Playing Both Sides of the Fence

Playing Both Sides of the Fence

As it comes to the aid of Mideast allies, the United States is straddling both sides of a regional sectarian war — one where Washington is simultaneously fighting and supporting Shiite militias that are backed by Iran.

In Iraq, American warplanes this week finally joined a stalemated assault against the Islamic State in Tikrit. The battle initially was launched by Iraqi security forces, Iranian commanders, and thousands of Shiite militiamen — many of whom fought with military and intelligence support provided by Tehran. The United States says it joined the fight only after being assured that the Iraqi government was leading the battle, and that the militias most closely linked to Iran had left.

In Yemen, the United States is funneling intelligence and logistics support to Saudi Arabia in its bombing campaign against Iranian-backed Shiite rebels, who have dislodged the Sunni government in Sanaa. Riyadh is keenly focused on attacking targets in Yemen that are linked to Iran, meaning that the United States will likely provide real-time intelligence to carry out those strikes, experts said.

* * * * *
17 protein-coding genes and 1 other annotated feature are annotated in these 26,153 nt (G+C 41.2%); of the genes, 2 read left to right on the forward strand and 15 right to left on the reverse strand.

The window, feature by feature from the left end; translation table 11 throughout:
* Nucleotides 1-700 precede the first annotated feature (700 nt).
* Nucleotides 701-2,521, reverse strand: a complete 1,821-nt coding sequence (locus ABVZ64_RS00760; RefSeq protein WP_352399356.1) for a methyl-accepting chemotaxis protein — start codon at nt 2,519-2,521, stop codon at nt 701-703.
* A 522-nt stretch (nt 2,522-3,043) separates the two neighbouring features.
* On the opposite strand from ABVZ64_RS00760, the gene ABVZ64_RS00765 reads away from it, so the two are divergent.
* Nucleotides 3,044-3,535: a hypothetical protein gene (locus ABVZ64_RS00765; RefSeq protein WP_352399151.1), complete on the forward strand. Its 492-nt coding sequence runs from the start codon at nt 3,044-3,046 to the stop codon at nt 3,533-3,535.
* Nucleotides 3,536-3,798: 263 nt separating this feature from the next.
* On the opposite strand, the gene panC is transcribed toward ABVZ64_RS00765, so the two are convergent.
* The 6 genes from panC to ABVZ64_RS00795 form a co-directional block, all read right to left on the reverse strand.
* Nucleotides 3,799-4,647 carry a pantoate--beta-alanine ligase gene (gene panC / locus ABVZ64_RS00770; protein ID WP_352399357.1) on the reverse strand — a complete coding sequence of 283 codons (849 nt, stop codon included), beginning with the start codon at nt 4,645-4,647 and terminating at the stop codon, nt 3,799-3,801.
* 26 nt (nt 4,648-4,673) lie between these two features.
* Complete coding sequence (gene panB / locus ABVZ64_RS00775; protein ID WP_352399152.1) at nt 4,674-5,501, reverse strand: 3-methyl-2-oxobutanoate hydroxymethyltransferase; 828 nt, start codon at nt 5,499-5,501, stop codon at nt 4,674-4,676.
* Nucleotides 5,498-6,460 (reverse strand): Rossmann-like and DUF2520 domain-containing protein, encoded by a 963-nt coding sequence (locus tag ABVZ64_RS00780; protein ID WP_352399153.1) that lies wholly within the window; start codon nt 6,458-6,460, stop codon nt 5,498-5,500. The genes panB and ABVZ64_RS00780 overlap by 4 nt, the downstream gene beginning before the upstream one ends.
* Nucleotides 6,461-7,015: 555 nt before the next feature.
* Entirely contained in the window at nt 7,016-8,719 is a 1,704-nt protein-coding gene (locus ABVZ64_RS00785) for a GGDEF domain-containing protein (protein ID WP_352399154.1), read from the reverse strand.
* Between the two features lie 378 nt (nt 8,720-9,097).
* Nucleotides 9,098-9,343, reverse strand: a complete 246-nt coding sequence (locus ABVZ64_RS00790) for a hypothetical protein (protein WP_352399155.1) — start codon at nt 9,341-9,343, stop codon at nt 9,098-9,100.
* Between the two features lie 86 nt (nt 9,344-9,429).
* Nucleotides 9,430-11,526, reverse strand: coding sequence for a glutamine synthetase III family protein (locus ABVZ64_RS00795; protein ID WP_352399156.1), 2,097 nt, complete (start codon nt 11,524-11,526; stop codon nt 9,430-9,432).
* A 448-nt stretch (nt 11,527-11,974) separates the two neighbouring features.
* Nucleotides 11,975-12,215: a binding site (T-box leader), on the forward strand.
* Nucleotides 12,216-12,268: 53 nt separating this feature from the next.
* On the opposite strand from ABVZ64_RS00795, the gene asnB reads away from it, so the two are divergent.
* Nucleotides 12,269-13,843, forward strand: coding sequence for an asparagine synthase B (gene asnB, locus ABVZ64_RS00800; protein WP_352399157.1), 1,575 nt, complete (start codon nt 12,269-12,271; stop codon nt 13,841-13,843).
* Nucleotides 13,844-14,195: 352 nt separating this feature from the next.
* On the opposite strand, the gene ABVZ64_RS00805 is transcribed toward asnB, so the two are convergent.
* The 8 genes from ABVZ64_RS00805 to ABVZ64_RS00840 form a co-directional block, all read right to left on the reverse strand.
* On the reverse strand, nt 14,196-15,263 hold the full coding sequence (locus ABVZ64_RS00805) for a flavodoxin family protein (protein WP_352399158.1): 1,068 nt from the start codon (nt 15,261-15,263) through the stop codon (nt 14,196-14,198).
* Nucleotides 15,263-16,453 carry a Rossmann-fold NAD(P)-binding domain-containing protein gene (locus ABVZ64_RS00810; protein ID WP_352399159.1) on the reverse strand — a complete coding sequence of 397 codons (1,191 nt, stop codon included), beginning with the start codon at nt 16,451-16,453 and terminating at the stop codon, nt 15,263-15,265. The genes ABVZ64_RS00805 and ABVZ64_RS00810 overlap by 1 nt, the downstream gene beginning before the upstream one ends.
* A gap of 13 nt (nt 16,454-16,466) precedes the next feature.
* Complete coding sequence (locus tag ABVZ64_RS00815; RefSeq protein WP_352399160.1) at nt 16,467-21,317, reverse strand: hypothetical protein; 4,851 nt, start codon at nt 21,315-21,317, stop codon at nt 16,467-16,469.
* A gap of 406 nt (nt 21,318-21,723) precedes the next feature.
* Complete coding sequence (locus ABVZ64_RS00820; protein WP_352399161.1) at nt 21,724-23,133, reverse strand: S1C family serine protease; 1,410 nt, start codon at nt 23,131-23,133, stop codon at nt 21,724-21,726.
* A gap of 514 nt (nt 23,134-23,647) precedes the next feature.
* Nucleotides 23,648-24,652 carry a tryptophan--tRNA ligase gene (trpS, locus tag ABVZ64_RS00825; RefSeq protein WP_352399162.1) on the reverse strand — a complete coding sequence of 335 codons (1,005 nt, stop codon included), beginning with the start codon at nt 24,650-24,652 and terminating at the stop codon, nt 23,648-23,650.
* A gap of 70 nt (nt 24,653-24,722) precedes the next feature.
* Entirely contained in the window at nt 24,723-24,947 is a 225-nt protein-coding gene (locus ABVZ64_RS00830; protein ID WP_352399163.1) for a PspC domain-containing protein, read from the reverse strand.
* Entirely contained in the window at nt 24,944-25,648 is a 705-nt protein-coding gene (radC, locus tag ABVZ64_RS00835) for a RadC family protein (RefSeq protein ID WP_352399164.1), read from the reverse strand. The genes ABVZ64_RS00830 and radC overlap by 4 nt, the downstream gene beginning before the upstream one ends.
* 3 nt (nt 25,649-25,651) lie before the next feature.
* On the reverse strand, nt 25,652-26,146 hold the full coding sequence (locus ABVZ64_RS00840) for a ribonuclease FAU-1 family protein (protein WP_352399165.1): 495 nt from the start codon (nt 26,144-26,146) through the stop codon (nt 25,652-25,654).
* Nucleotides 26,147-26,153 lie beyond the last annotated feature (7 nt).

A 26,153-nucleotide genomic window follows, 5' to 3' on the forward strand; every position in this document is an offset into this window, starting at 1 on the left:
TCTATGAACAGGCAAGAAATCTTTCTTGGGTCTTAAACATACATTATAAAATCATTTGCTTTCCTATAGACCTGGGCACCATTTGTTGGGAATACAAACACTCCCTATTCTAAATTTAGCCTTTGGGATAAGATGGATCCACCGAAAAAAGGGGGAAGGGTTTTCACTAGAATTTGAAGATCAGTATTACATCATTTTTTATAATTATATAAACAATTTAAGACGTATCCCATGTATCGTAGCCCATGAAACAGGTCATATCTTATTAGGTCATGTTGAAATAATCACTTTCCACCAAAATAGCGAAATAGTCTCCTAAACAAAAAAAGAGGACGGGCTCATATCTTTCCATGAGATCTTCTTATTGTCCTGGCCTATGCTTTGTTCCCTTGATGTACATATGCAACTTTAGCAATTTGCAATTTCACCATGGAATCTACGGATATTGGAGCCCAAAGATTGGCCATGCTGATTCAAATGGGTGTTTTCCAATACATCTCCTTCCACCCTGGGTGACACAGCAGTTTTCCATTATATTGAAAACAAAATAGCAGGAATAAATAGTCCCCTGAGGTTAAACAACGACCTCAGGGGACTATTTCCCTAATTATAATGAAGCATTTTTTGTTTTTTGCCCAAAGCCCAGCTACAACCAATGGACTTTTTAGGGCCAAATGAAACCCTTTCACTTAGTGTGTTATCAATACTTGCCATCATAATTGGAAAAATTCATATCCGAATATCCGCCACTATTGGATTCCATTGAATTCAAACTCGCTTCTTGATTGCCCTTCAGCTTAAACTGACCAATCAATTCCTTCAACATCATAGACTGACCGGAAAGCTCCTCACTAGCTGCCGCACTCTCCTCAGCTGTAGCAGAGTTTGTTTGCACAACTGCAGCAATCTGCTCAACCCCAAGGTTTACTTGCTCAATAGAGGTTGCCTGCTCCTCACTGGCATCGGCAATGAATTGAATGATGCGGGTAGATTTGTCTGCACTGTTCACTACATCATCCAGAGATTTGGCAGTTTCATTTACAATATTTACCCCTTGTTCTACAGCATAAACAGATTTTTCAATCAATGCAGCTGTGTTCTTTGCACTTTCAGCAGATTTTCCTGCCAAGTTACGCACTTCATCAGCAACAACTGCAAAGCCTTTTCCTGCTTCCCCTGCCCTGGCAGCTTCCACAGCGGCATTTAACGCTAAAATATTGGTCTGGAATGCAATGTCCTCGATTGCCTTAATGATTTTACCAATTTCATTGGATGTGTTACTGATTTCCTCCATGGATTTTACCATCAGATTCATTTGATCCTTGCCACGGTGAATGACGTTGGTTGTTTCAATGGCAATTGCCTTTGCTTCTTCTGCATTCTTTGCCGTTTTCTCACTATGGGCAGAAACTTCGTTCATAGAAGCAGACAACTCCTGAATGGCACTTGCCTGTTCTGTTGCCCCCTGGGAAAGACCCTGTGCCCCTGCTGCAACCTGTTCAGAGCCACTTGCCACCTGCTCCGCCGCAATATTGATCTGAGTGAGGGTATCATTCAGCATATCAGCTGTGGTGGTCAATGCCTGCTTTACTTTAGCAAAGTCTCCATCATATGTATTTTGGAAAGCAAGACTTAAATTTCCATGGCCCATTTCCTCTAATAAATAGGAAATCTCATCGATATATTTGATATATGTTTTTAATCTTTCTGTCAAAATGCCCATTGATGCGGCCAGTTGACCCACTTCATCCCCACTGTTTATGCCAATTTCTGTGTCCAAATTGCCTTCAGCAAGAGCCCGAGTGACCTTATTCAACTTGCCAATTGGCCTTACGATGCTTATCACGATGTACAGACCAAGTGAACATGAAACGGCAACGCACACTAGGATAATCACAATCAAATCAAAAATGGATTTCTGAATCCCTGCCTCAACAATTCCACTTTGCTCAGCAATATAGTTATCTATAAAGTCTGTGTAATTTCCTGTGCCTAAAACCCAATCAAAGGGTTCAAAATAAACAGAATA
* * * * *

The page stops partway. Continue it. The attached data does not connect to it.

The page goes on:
With the two major Mideast air campaigns — one in tacit alliance with Iran, the other against it — the United States “maintains that in each instance, it is supporting the legitimate, elected government of the country,” said Juan Cole, a Middle East expert at the University of Michigan.

Read More:Playing Both Sides of the Fence | Foreign Policy.

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